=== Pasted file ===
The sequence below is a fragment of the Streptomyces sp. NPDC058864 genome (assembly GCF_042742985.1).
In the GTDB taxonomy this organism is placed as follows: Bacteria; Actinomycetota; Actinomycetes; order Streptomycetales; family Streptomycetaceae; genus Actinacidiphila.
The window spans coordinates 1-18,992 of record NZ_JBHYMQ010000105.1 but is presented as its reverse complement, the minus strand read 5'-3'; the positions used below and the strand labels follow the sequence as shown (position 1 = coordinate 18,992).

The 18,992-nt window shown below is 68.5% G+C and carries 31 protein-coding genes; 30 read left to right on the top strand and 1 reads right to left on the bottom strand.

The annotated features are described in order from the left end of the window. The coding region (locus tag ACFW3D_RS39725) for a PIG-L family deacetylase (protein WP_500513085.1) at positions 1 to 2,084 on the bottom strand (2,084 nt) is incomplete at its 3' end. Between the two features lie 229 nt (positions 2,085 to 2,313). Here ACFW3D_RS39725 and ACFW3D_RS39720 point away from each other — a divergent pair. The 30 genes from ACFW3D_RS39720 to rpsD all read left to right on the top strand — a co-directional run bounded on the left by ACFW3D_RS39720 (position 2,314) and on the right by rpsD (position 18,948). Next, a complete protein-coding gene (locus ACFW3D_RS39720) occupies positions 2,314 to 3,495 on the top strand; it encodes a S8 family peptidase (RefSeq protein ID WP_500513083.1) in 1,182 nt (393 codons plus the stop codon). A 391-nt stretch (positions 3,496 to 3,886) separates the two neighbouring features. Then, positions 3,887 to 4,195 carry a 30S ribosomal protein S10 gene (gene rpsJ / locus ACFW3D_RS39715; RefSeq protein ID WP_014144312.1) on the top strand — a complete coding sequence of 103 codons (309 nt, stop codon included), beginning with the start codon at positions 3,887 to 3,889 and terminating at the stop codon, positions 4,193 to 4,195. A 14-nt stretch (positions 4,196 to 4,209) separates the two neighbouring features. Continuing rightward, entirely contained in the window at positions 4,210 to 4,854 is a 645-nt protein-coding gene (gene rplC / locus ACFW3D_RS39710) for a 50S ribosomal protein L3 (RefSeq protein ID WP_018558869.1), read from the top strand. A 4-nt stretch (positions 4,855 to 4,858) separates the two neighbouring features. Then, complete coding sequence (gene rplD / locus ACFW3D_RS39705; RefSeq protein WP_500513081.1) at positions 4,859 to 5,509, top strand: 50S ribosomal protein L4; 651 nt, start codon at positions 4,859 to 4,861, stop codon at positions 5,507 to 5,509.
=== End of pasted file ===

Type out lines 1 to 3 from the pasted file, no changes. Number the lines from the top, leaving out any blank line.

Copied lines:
The sequence below is a fragment of the Streptomyces sp. NPDC058864 genome (assembly GCF_042742985.1).
In the GTDB taxonomy this organism is placed as follows: Bacteria; Actinomycetota; Actinomycetes; order Streptomycetales; family Streptomycetaceae; genus Actinacidiphila.
The window spans coordinates 1-18,992 of record NZ_JBHYMQ010000105.1 but is presented as its reverse complement, the minus strand read 5'-3'; the positions used below and the strand labels follow the sequence as shown (position 1 = coordinate 18,992).